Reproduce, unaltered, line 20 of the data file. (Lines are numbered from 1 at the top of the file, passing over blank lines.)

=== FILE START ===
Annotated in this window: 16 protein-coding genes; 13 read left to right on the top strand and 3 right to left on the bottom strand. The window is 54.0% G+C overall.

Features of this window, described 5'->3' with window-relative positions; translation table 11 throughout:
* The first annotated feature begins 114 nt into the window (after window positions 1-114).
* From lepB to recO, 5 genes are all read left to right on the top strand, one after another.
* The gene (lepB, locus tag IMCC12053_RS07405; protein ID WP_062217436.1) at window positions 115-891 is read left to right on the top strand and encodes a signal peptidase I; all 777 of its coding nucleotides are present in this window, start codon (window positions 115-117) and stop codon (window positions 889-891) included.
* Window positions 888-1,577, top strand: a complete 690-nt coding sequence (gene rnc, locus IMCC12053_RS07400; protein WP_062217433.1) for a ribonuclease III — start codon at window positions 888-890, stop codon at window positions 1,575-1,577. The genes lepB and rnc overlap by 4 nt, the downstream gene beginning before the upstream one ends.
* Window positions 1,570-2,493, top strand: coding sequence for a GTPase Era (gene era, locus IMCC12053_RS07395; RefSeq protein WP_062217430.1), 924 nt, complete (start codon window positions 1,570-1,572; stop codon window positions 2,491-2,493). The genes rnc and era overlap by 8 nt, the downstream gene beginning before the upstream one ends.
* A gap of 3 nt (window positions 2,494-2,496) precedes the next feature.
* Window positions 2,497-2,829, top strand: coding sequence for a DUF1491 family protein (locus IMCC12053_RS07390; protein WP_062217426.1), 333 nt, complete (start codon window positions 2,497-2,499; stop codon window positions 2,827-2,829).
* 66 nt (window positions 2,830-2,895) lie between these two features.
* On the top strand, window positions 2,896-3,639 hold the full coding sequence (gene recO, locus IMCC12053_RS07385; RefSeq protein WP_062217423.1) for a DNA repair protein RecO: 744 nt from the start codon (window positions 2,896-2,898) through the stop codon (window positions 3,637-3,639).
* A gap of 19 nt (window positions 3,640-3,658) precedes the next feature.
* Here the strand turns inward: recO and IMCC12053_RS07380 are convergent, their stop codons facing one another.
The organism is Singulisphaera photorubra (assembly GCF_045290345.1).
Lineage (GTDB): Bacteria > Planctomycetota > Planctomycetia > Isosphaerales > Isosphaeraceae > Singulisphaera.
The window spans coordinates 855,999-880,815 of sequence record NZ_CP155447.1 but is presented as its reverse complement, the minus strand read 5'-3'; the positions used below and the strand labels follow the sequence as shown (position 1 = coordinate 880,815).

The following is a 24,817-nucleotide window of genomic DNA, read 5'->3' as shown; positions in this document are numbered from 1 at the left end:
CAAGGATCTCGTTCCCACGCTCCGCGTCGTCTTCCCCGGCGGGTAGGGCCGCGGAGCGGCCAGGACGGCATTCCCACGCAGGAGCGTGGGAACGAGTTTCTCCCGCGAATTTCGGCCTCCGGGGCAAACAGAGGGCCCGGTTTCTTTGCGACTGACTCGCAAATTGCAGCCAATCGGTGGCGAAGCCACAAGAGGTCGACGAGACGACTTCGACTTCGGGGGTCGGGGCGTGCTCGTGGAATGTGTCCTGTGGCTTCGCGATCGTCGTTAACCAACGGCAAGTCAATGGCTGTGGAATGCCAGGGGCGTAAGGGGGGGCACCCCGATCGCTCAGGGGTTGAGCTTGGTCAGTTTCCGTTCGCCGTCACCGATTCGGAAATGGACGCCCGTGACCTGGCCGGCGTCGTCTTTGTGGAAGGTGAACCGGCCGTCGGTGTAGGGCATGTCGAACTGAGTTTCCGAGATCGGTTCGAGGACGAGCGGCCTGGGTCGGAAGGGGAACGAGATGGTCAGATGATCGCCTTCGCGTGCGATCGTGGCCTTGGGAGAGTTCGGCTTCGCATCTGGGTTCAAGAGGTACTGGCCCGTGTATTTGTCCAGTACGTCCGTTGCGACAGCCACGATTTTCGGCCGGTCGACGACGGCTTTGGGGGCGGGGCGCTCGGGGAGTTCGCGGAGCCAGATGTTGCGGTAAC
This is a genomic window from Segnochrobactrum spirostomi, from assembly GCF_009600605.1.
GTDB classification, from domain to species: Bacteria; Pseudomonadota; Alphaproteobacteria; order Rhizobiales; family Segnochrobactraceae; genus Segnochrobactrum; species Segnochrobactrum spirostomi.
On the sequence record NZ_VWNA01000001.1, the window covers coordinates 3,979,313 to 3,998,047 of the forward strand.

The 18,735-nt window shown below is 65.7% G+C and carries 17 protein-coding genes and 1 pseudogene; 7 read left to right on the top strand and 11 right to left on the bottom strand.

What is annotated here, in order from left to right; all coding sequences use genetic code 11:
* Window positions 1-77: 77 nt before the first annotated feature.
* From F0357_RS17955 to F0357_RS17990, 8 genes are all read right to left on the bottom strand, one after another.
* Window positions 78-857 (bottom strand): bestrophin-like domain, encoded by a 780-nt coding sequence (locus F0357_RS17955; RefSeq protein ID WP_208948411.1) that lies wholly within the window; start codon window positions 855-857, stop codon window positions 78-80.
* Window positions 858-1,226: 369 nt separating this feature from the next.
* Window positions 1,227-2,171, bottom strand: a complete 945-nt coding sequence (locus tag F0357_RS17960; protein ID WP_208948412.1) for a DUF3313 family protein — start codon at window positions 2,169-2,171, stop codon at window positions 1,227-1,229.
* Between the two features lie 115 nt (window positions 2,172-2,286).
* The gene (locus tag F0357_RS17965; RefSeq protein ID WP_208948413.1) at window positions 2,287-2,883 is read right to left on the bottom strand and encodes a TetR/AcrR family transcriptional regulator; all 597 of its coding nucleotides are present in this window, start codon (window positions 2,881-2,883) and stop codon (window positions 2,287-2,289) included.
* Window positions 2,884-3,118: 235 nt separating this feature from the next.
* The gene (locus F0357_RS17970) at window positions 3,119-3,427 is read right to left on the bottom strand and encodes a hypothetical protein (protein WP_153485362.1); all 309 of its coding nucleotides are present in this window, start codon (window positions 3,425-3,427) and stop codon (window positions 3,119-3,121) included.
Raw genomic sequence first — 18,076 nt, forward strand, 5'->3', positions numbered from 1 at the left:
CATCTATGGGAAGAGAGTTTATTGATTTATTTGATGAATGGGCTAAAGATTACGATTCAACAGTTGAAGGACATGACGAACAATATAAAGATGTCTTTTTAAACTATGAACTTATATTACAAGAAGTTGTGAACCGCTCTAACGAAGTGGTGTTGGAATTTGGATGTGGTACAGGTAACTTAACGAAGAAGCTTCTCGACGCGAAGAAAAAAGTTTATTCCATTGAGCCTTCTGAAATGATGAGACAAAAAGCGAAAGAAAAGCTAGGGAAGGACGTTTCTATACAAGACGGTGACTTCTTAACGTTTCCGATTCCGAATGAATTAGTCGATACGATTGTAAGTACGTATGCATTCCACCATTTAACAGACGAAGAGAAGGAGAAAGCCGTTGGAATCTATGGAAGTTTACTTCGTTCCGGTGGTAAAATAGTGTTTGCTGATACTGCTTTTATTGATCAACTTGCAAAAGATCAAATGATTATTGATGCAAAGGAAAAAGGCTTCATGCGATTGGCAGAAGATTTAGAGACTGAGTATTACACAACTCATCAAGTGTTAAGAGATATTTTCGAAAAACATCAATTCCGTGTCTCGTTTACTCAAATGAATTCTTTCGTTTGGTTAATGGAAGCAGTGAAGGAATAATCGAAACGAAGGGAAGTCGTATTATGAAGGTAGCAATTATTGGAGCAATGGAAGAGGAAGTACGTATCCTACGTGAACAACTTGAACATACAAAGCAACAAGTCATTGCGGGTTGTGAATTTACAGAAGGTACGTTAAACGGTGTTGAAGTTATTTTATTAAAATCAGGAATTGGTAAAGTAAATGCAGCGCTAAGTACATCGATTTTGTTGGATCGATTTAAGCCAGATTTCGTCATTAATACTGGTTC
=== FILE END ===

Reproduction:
GTDB classification, from domain to species: Bacteria; Pseudomonadota; Alphaproteobacteria; order Rhizobiales; family Segnochrobactraceae; genus Segnochrobactrum; species Segnochrobactrum spirostomi.